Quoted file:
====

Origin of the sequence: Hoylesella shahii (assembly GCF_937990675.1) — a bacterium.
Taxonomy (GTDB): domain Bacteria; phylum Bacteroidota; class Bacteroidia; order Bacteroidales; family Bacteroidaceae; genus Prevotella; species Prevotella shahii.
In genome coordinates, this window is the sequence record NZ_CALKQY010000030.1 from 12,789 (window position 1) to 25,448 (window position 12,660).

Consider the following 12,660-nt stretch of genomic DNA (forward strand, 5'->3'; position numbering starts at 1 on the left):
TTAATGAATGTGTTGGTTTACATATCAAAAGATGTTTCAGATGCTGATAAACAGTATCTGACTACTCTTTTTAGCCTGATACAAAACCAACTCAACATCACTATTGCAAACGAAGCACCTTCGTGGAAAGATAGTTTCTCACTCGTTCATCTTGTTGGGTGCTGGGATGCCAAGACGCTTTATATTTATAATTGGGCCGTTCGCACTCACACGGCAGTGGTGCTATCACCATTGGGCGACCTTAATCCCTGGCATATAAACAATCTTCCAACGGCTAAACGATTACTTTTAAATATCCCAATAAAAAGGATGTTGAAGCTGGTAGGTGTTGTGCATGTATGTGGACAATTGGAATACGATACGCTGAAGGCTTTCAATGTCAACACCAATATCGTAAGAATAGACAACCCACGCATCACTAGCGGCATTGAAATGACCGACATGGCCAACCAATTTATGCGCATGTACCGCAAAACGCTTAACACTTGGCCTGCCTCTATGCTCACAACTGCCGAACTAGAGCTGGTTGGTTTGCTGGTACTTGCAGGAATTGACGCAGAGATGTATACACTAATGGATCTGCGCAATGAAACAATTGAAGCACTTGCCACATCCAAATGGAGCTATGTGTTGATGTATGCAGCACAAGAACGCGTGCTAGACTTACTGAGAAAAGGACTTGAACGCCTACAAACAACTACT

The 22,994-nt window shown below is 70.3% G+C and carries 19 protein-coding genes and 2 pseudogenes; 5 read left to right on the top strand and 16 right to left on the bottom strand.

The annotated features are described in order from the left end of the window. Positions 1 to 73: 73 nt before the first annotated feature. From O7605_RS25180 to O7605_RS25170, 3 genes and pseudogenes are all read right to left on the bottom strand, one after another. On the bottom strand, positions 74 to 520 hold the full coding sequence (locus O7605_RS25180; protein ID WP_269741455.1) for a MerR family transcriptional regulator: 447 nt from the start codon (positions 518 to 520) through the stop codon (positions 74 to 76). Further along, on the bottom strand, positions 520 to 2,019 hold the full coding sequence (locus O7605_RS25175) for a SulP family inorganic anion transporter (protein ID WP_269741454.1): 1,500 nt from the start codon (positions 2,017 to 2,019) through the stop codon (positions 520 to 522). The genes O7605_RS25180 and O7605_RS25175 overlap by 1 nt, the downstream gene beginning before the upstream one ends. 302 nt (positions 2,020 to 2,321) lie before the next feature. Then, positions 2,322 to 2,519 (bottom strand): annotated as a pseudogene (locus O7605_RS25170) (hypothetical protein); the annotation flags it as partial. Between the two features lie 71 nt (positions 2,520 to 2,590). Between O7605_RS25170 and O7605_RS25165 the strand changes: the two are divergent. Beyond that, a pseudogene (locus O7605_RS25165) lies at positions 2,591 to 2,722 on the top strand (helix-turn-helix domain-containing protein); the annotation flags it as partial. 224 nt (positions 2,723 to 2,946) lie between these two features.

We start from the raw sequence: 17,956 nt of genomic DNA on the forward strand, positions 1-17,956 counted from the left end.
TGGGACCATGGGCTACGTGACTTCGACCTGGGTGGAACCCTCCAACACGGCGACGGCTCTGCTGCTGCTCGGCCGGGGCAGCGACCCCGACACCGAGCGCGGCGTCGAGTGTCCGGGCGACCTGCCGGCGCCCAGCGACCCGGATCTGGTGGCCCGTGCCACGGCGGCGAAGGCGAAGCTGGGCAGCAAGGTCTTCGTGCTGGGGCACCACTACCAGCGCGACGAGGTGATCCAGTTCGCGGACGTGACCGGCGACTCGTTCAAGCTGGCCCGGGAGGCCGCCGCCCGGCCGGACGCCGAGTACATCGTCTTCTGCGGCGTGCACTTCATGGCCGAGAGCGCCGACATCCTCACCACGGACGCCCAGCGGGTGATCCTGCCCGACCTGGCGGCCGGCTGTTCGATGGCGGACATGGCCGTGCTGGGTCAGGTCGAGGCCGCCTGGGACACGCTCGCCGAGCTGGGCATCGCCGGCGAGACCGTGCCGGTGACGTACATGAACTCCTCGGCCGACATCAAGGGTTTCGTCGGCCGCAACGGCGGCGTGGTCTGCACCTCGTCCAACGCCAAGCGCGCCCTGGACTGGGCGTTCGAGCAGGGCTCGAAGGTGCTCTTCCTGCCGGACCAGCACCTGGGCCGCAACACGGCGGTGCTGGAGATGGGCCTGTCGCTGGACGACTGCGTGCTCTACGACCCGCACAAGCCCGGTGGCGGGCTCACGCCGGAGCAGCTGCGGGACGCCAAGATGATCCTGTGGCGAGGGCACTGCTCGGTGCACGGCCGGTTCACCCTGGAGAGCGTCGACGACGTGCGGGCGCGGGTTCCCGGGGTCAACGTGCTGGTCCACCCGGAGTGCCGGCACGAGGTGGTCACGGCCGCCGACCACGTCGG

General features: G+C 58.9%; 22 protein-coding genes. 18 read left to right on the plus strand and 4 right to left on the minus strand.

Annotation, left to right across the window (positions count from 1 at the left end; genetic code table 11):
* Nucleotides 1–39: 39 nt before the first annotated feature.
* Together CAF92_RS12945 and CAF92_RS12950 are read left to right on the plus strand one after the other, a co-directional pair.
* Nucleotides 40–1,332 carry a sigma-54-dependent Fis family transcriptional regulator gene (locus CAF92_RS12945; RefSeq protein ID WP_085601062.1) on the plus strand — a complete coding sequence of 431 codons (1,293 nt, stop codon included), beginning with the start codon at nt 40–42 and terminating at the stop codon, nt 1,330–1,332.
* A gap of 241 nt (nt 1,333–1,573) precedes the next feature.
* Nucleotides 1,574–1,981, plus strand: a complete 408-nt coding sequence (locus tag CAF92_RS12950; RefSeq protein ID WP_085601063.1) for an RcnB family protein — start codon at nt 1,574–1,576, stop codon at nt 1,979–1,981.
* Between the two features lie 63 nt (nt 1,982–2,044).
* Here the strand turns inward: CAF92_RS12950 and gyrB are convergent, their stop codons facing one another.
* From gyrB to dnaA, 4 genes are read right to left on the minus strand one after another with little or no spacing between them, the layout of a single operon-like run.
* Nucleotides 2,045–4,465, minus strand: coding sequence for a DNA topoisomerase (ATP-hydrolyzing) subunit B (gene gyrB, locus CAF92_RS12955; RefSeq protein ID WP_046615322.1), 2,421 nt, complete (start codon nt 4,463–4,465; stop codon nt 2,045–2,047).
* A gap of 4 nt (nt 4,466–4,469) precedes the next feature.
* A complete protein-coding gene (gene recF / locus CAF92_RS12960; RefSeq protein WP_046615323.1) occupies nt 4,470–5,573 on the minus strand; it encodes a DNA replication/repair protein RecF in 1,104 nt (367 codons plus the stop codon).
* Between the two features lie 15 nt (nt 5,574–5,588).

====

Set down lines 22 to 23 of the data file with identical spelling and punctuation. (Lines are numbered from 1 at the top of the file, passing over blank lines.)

* A complete protein-coding gene (gene recF / locus CAF92_RS12960; RefSeq protein WP_046615323.1) occupies nt 4,470–5,573 on the minus strand; it encodes a DNA replication/repair protein RecF in 1,104 nt (367 codons plus the stop codon).
* Between the two features lie 15 nt (nt 5,574–5,588).